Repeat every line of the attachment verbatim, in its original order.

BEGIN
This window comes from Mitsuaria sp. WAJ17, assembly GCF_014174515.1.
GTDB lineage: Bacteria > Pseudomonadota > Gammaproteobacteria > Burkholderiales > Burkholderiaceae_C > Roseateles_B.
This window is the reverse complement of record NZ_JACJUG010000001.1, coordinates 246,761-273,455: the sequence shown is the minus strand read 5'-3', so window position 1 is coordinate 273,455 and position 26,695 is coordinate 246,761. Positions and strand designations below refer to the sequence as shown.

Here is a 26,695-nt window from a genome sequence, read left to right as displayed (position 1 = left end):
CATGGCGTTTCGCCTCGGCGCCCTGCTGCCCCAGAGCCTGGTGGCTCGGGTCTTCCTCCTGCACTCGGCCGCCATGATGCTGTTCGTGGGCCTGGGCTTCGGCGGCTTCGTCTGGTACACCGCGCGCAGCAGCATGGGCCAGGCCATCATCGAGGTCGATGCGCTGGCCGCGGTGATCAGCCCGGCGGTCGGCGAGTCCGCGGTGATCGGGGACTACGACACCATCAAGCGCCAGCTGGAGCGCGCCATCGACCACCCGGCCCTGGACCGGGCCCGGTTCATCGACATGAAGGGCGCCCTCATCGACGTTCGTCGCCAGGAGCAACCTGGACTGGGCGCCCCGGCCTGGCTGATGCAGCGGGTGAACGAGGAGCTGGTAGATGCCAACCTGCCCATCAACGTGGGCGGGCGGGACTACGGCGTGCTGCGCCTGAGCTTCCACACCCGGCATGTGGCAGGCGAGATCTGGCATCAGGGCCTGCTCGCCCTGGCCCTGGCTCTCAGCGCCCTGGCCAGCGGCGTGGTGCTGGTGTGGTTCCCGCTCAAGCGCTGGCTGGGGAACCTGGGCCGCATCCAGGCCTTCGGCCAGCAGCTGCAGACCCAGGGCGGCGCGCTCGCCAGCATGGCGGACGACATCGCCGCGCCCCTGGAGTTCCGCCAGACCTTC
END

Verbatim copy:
This window comes from Mitsuaria sp. WAJ17, assembly GCF_014174515.1.
GTDB lineage: Bacteria > Pseudomonadota > Gammaproteobacteria > Burkholderiales > Burkholderiaceae_C > Roseateles_B.
This window is the reverse complement of record NZ_JACJUG010000001.1, coordinates 246,761-273,455: the sequence shown is the minus strand read 5'-3', so window position 1 is coordinate 273,455 and position 26,695 is coordinate 246,761. Positions and strand designations below refer to the sequence as shown.

Here is a 26,695-nt window from a genome sequence, read left to right as displayed (position 1 = left end):
CATGGCGTTTCGCCTCGGCGCCCTGCTGCCCCAGAGCCTGGTGGCTCGGGTCTTCCTCCTGCACTCGGCCGCCATGATGCTGTTCGTGGGCCTGGGCTTCGGCGGCTTCGTCTGGTACACCGCGCGCAGCAGCATGGGCCAGGCCATCATCGAGGTCGATGCGCTGGCCGCGGTGATCAGCCCGGCGGTCGGCGAGTCCGCGGTGATCGGGGACTACGACACCATCAAGCGCCAGCTGGAGCGCGCCATCGACCACCCGGCCCTGGACCGGGCCCGGTTCATCGACATGAAGGGCGCCCTCATCGACGTTCGTCGCCAGGAGCAACCTGGACTGGGCGCCCCGGCCTGGCTGATGCAGCGGGTGAACGAGGAGCTGGTAGATGCCAACCTGCCCATCAACGTGGGCGGGCGGGACTACGGCGTGCTGCGCCTGAGCTTCCACACCCGGCATGTGGCAGGCGAGATCTGGCATCAGGGCCTGCTCGCCCTGGCCCTGGCTCTCAGCGCCCTGGCCAGCGGCGTGGTGCTGGTGTGGTTCCCGCTCAAGCGCTGGCTGGGGAACCTGGGCCGCATCCAGGCCTTCGGCCAGCAGCTGCAGACCCAGGGCGGCGCGCTCGCCAGCATGGCGGACGACATCGCCGCGCCCCTGGAGTTCCGCCAGACCTTC